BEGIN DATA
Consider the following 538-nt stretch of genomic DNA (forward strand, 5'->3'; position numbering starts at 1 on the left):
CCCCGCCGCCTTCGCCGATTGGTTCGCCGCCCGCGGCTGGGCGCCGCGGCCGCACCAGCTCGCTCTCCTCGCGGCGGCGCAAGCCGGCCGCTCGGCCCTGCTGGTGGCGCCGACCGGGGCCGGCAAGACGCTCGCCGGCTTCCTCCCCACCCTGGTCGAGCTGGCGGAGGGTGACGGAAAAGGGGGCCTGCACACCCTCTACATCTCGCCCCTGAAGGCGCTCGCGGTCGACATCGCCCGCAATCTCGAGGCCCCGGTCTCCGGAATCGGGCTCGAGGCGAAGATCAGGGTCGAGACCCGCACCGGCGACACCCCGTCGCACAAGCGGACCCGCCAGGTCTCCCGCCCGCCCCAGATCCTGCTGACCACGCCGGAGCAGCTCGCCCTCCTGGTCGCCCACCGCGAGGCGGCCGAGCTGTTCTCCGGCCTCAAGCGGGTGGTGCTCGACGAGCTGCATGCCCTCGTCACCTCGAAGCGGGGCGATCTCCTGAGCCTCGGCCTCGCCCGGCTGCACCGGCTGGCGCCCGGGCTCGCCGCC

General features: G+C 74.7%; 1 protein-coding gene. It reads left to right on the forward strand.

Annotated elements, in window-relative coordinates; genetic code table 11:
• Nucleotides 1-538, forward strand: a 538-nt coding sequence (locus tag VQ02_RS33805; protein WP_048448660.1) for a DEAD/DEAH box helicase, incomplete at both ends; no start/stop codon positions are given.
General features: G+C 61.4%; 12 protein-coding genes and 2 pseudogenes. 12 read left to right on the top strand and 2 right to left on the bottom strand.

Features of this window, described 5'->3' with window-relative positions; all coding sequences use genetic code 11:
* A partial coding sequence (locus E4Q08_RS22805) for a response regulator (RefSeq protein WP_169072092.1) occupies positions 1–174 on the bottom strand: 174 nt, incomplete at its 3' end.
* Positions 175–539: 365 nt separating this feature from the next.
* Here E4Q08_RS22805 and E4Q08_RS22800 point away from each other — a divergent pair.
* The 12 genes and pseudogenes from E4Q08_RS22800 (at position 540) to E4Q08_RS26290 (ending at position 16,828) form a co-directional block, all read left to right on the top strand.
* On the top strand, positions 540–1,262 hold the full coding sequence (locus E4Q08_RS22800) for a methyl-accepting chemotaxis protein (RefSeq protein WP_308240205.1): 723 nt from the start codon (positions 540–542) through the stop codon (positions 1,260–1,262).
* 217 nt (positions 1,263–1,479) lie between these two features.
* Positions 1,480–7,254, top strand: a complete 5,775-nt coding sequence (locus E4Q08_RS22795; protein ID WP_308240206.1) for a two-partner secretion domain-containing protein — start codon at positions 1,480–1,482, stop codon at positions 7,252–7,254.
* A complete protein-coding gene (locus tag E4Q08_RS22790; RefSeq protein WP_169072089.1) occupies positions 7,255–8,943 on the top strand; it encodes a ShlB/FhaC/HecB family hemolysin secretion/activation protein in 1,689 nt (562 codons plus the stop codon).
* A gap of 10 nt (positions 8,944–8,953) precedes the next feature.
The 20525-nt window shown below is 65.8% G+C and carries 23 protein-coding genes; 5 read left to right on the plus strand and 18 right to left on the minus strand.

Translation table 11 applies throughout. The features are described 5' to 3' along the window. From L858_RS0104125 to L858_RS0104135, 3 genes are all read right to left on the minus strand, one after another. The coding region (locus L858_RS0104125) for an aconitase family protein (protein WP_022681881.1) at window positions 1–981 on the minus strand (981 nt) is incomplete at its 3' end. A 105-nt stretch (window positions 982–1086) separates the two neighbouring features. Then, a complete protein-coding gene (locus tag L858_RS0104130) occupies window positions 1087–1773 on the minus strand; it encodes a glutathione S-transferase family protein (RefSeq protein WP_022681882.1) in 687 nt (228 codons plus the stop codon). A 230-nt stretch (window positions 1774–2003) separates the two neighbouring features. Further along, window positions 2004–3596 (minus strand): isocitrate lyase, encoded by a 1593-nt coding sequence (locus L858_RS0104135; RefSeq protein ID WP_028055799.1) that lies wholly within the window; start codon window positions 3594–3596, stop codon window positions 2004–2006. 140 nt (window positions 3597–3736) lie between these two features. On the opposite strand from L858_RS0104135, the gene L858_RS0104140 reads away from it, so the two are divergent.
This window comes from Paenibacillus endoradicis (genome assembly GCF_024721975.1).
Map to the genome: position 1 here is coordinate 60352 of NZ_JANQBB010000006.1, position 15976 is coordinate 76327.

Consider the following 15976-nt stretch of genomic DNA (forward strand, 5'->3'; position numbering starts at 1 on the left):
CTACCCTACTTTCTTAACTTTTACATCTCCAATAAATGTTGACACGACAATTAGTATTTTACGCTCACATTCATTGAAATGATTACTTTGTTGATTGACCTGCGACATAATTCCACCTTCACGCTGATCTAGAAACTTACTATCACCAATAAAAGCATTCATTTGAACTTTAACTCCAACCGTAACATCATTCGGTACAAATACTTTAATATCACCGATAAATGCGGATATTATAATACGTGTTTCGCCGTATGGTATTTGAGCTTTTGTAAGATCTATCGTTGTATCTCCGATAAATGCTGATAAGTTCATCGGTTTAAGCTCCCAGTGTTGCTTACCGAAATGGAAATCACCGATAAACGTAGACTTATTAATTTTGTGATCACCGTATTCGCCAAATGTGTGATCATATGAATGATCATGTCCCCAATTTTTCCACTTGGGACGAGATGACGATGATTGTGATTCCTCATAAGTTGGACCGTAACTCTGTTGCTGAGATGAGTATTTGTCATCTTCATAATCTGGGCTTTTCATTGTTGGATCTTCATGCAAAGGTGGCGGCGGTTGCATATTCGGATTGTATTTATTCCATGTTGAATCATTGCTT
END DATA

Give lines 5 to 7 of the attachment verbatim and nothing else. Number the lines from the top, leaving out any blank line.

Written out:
• Nucleotides 1-538, forward strand: a 538-nt coding sequence (locus tag VQ02_RS33805; protein WP_048448660.1) for a DEAD/DEAH box helicase, incomplete at both ends; no start/stop codon positions are given.
General features: G+C 61.4%; 12 protein-coding genes and 2 pseudogenes. 12 read left to right on the top strand and 2 right to left on the bottom strand.

Features of this window, described 5'->3' with window-relative positions; all coding sequences use genetic code 11: